Calls to define the Jews of Arab countries as refugees have been silenced in the past by diverse Israeli governments. Why then the change of policy? Among other considerations, there is the relatively recent recognition that Israel can no longer evade its responsibility for the Nakba. This gross ploy by the Foreign Ministry testifies to fear of the Palestinian claim to return and compensation, a central component of Palestinian demands. It proves that Israel recognizes that the 67 paradigm will not bring an end to the conflict due to its denial of the Nakba. With that realization in mind the campaign leadership hopes by using the Orientals to block the implementation of the Palestinian “right of return” and reduce the amount of compensation that can be demanded of Israel for Palestinian assets expropriated by the Custodian of “absentee” properties. This idea is historically mistaken, is not politically smart, and is morally unjust as can be determined from its biography.

An unfortunate history that should be memorialized

The campaign to recognize the Jews of Arab Countries as refugees was in effect launched by Bill Clinton already in June 2000 in an interview with Channel One. Ehud Barak repeatedly stated his “achievement” in August 2000 in an interview with Dan Margalit. It is important to remember that in the past the Israeli governments avoided coming out with a declaration on the Jews of Arab countries as refugees. First, from fear that this kind of declaration will bring back what Israel has tried to erase and forget: the Palestinian claim to return. Secondly, for fear that such a declaration will spur Jewish claims against Arab Countries and Palestinian counter-claims; third, because Israel had then to update the history textbooks and rewrite the narrative according to which the Oriental Jews came to Israel not because of their Zionist yearnings but against their will.  Any historian who would have made that claim would have been called a Post-Zionist.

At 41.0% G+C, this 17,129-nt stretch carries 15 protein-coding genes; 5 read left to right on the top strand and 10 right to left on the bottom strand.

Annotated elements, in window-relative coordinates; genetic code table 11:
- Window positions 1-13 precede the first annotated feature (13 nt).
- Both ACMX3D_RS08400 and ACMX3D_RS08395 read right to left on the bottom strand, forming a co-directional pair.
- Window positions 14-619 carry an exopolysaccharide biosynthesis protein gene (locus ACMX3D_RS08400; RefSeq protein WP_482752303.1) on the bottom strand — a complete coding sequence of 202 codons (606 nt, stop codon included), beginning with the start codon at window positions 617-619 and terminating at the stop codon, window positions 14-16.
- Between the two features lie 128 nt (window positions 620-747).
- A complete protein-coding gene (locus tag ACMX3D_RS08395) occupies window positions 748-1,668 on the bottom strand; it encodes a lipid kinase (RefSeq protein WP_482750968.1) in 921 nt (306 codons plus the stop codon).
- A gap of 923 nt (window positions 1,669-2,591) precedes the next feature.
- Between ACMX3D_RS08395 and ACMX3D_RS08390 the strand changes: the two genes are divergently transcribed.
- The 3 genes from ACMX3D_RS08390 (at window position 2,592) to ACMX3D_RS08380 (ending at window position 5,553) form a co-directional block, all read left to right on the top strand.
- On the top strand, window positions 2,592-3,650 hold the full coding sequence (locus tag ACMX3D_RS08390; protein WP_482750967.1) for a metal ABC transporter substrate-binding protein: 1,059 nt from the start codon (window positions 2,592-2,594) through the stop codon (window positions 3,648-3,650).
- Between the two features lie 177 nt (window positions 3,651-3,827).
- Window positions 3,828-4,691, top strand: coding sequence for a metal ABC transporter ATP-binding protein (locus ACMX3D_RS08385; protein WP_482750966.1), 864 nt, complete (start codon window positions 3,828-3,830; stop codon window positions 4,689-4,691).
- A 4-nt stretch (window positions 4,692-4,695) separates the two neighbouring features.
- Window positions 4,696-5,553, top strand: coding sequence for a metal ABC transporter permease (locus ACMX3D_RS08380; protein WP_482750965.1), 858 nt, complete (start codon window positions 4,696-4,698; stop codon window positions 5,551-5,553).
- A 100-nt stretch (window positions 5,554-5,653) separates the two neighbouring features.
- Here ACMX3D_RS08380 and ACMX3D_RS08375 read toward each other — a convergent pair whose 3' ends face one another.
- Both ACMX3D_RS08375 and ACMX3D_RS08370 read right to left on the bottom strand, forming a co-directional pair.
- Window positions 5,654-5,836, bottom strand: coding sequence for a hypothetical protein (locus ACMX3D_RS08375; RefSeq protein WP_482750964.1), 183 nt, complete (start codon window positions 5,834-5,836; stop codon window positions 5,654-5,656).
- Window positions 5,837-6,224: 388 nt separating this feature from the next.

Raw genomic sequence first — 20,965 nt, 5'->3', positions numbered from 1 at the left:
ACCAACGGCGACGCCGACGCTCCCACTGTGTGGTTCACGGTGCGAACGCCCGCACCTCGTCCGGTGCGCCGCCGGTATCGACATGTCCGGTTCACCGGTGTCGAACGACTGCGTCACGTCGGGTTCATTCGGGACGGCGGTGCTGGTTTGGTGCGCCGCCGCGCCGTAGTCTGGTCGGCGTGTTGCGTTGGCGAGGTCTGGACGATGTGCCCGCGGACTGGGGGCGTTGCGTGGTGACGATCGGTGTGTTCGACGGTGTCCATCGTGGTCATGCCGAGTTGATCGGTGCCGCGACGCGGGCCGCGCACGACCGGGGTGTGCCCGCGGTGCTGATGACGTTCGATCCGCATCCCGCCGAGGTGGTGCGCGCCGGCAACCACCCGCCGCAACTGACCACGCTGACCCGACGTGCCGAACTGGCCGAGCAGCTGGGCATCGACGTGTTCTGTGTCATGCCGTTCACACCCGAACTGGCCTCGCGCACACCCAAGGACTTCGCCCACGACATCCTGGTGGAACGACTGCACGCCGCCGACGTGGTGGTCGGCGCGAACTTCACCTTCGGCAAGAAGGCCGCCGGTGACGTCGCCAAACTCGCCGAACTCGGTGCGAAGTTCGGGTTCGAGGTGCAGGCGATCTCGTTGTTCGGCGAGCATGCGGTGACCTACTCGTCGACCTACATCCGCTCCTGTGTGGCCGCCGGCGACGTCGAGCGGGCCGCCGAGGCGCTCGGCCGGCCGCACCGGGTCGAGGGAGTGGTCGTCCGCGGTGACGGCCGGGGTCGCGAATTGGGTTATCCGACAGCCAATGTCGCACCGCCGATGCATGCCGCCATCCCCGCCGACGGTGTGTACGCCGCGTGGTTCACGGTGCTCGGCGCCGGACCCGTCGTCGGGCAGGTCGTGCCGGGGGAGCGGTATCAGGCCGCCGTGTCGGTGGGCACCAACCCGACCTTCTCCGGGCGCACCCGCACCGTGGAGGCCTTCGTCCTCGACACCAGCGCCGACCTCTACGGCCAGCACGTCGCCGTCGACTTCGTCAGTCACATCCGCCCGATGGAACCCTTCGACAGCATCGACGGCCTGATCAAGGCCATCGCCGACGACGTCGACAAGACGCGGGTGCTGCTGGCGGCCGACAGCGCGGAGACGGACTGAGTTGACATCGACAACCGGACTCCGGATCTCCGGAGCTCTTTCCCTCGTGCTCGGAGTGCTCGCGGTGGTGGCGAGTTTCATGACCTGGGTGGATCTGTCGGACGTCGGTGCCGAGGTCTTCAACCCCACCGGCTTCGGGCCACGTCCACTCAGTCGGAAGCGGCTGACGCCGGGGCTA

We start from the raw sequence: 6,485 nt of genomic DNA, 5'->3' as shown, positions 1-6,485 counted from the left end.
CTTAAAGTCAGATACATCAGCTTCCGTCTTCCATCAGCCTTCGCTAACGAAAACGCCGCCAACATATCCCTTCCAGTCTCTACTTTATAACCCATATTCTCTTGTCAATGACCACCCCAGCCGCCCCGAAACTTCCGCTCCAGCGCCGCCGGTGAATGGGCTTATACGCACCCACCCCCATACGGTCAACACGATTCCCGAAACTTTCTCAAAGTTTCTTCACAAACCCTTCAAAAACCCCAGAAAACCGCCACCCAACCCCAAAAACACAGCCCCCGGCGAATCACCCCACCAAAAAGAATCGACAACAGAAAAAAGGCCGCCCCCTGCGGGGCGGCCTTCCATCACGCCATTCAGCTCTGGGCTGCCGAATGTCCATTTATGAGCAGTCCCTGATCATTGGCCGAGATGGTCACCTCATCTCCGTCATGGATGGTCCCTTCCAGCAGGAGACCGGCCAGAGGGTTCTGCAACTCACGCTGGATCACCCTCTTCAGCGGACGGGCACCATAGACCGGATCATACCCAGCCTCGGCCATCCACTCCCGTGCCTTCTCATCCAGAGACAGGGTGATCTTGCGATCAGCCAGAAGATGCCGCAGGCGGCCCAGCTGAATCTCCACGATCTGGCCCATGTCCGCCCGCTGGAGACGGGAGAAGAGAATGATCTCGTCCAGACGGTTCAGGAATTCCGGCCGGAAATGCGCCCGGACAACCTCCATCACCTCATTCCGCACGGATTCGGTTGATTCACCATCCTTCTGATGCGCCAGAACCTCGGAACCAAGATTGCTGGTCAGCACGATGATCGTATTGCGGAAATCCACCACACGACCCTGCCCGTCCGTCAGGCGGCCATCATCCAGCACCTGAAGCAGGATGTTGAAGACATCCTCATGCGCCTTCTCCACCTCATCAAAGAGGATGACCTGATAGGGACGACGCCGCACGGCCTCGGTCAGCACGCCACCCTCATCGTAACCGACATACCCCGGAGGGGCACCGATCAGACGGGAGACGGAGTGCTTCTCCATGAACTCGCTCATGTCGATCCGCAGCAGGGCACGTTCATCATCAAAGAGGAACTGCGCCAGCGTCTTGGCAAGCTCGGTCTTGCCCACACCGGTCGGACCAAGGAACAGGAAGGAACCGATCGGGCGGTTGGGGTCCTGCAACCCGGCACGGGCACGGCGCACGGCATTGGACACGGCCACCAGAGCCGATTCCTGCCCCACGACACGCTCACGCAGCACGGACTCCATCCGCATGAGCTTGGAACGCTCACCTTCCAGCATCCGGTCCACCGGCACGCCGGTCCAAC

Those who at the time concocted the equation between the Oriental Jews and the Palestinian refugees for Barak and Clinton were the Prime Minister’s Adviser to Diaspora Affairs Bobi [Roni?] Bar-On with people from his office along with representatives of organizations such as the World Jewish Congress, the World Federation of Sephardic Jews and the Conference of Presidents. Dr. Avi Bekker, Secretary of the Jewish Congress, and Malcolm Hoenlein, Secretary General of the Conference of Presidents, met with Professor Irwin Cotler, member of the Canadian Parliament and expert in international law, and convinced him to join the campaign. The umbrella organization founded under the name “Justice for the Jews of Arab Countries” didn’t succeed in generating massive enthusiasm for the campaign, not even in the Jewish world. The campaign has failed, until recently, to generate any noteworthy statements on the part of major Israeli politicians. This isn’t surprising. This campaign has an unfortunate history that they should do well to remember because history can be a very practical business.